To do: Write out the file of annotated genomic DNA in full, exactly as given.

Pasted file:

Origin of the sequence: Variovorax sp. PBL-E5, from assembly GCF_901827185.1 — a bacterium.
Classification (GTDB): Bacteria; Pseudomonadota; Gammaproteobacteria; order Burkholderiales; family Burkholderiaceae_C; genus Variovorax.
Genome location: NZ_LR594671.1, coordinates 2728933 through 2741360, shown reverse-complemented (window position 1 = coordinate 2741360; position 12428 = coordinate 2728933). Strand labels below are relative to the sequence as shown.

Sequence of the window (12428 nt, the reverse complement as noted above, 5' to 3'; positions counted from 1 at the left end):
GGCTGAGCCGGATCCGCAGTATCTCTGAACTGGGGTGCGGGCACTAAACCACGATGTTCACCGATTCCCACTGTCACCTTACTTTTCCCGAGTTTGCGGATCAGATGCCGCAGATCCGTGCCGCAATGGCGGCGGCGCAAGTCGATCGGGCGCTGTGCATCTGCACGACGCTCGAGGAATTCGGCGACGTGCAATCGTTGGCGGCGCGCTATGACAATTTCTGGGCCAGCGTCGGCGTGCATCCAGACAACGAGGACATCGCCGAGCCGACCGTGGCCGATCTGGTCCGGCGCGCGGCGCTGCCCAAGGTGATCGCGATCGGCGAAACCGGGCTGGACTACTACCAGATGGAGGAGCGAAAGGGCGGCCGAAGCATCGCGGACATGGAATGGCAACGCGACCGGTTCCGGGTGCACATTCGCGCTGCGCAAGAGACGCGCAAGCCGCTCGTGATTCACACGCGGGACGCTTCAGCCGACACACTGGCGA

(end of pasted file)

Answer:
Origin of the sequence: Variovorax sp. PBL-E5, from assembly GCF_901827185.1 — a bacterium.
Classification (GTDB): Bacteria; Pseudomonadota; Gammaproteobacteria; order Burkholderiales; family Burkholderiaceae_C; genus Variovorax.
Genome location: NZ_LR594671.1, coordinates 2728933 through 2741360, shown reverse-complemented (window position 1 = coordinate 2741360; position 12428 = coordinate 2728933). Strand labels below are relative to the sequence as shown.

Sequence of the window (12428 nt, the reverse complement as noted above, 5' to 3'; positions counted from 1 at the left end):
GGCTGAGCCGGATCCGCAGTATCTCTGAACTGGGGTGCGGGCACTAAACCACGATGTTCACCGATTCCCACTGTCACCTTACTTTTCCCGAGTTTGCGGATCAGATGCCGCAGATCCGTGCCGCAATGGCGGCGGCGCAAGTCGATCGGGCGCTGTGCATCTGCACGACGCTCGAGGAATTCGGCGACGTGCAATCGTTGGCGGCGCGCTATGACAATTTCTGGGCCAGCGTCGGCGTGCATCCAGACAACGAGGACATCGCCGAGCCGACCGTGGCCGATCTGGTCCGGCGCGCGGCGCTGCCCAAGGTGATCGCGATCGGCGAAACCGGGCTGGACTACTACCAGATGGAGGAGCGAAAGGGCGGCCGAAGCATCGCGGACATGGAATGGCAACGCGACCGGTTCCGGGTGCACATTCGCGCTGCGCAAGAGACGCGCAAGCCGCTCGTGATTCACACGCGGGACGCTTCAGCCGACACACTGGCGA